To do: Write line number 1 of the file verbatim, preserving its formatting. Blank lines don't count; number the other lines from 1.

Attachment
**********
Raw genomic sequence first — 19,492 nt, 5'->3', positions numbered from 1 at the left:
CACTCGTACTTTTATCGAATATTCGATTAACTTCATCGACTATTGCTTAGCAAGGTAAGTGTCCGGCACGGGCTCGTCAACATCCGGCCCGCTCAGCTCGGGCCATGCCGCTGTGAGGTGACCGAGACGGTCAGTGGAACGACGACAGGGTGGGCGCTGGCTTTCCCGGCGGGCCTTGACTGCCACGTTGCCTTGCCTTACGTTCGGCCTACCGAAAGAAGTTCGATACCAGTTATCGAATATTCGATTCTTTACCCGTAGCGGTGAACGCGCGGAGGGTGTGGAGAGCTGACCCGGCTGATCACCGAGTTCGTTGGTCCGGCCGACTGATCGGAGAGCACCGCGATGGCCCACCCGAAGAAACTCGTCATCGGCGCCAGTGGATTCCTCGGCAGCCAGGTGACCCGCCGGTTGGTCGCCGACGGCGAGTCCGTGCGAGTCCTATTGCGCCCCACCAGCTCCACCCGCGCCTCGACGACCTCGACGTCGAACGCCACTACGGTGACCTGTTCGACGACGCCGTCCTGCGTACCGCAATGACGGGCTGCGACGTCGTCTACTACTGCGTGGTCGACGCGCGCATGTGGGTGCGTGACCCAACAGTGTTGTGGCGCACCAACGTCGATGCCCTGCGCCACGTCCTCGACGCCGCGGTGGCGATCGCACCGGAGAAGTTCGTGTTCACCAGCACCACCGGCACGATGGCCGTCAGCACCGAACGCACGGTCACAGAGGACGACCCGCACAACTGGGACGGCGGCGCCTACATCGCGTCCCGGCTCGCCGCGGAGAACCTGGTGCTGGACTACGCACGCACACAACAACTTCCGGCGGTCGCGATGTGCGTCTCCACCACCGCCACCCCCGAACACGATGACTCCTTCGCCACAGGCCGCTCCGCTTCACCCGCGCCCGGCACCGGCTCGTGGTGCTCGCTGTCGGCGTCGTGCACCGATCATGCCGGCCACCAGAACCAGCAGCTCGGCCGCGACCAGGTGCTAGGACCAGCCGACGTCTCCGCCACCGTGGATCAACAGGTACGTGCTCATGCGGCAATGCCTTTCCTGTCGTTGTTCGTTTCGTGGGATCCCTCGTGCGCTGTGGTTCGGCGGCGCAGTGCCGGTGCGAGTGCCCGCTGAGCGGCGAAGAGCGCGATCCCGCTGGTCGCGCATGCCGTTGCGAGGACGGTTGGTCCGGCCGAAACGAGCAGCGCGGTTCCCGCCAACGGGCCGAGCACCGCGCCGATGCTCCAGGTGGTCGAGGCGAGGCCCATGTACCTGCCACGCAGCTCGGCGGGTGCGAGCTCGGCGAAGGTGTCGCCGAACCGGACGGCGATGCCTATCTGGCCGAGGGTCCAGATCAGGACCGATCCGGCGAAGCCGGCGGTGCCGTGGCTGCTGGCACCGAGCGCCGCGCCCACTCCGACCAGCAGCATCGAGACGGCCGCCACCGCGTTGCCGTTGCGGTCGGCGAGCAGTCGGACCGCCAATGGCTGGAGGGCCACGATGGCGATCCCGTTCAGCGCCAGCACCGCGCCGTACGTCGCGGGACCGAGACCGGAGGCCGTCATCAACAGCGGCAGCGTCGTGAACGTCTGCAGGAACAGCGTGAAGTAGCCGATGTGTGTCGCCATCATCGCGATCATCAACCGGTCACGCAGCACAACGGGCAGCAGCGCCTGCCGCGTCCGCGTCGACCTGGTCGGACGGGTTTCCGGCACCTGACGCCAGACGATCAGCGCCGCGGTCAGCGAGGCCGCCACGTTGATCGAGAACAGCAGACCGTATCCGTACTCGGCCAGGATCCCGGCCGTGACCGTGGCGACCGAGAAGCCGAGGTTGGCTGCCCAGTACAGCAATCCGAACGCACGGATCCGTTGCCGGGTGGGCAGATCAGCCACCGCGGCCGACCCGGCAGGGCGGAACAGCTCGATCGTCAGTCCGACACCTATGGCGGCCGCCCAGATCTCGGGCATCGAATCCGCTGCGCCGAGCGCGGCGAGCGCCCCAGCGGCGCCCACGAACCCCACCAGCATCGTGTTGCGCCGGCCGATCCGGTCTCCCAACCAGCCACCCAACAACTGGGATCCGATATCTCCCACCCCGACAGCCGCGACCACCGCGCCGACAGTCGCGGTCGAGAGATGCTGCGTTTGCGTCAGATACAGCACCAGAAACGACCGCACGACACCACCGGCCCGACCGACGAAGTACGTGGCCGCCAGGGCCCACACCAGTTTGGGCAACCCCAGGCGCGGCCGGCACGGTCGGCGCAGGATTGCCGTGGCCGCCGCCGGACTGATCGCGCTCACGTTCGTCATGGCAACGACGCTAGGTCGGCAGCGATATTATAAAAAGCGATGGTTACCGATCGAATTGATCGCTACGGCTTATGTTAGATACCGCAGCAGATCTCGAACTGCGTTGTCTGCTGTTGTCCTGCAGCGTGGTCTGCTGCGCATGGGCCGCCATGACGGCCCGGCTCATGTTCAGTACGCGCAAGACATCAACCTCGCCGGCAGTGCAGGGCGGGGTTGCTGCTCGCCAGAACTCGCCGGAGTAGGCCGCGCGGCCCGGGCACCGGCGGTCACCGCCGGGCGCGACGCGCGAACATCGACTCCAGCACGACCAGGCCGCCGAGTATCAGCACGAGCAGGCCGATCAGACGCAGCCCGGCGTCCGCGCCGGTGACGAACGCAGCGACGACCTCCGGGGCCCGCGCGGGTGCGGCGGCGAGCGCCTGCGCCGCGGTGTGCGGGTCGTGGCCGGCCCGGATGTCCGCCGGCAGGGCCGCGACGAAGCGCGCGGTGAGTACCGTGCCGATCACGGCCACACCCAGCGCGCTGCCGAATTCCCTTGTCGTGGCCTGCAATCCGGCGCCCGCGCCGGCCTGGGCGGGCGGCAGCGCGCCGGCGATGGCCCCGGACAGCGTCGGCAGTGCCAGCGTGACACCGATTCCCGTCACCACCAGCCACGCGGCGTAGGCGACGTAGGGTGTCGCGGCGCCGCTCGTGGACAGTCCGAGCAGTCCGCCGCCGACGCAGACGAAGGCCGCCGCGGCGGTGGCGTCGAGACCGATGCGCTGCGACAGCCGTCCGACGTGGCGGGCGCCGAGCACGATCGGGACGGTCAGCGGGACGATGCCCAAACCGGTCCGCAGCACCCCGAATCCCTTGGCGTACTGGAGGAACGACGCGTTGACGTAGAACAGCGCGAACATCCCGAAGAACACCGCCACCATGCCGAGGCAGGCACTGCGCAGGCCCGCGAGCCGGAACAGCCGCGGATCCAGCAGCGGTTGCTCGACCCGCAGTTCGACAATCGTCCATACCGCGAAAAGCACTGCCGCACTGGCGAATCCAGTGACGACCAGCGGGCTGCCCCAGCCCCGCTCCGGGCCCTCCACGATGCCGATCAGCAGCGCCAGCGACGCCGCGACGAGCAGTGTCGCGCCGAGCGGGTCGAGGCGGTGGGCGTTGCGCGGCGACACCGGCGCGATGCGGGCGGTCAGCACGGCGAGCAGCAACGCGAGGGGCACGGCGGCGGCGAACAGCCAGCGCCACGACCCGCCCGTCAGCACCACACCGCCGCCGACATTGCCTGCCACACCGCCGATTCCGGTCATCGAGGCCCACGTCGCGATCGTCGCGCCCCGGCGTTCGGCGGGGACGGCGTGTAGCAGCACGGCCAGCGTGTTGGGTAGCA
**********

Raw genomic sequence first — 19,492 nt, 5'->3', positions numbered from 1 at the left: